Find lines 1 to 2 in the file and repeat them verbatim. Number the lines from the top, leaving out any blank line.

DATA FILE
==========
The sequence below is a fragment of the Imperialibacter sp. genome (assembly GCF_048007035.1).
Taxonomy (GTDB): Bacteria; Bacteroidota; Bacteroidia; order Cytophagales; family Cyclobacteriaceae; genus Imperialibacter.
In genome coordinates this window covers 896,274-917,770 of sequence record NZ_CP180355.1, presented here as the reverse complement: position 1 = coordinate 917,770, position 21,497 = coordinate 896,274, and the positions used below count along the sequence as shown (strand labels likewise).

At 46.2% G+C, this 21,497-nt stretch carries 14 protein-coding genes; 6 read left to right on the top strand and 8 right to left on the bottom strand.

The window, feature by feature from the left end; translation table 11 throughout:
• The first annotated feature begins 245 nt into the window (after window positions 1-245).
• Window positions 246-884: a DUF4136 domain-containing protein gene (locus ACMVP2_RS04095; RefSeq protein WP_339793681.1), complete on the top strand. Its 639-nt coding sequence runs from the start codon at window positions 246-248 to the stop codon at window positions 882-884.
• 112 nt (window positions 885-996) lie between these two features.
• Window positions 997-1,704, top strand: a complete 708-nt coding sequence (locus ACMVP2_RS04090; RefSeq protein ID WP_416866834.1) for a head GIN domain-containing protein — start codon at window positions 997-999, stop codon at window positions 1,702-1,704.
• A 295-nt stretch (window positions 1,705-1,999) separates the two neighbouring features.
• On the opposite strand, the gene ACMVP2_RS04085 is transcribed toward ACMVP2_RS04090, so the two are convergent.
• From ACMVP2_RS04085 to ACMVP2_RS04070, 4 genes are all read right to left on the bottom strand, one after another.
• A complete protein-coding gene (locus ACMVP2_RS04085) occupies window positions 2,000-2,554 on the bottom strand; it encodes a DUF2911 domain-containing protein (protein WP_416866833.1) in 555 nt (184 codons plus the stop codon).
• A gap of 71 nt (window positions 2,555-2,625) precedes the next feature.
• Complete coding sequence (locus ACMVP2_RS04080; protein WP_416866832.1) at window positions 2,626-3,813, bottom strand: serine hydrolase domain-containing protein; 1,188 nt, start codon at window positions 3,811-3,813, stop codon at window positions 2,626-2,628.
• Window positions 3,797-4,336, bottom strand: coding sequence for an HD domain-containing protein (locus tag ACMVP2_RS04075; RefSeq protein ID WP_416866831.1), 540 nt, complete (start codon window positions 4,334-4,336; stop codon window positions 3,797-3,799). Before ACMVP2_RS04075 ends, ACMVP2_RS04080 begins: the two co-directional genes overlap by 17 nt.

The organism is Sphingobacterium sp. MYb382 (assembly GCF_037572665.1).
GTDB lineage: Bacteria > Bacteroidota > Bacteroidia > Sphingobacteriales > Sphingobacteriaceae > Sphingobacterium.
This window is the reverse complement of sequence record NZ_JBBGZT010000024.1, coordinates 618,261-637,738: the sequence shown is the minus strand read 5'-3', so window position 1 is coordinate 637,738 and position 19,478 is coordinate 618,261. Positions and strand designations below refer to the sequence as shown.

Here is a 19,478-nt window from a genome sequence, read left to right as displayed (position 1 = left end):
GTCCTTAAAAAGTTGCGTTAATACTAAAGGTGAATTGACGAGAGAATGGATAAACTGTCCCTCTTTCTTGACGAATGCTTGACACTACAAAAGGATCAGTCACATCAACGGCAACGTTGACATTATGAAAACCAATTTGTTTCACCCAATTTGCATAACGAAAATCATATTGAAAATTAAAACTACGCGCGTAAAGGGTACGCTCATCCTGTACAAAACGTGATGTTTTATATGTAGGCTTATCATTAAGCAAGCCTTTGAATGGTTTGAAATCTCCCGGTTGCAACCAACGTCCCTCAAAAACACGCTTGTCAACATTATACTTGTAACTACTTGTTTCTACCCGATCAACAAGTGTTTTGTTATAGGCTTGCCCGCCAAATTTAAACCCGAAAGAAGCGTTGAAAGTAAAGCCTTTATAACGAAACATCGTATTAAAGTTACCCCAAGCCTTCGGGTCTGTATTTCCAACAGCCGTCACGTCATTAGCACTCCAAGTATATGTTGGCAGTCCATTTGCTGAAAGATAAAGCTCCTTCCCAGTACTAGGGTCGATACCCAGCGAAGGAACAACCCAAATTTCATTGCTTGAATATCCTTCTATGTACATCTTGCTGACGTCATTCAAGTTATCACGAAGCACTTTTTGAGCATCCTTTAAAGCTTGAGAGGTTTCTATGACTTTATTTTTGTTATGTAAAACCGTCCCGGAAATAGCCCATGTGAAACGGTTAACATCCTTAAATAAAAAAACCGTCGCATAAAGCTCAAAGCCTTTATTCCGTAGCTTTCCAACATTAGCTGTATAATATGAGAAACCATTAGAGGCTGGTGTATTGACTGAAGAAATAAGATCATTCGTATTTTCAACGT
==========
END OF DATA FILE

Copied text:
The sequence below is a fragment of the Imperialibacter sp. genome (assembly GCF_048007035.1).
Taxonomy (GTDB): Bacteria; Bacteroidota; Bacteroidia; order Cytophagales; family Cyclobacteriaceae; genus Imperialibacter.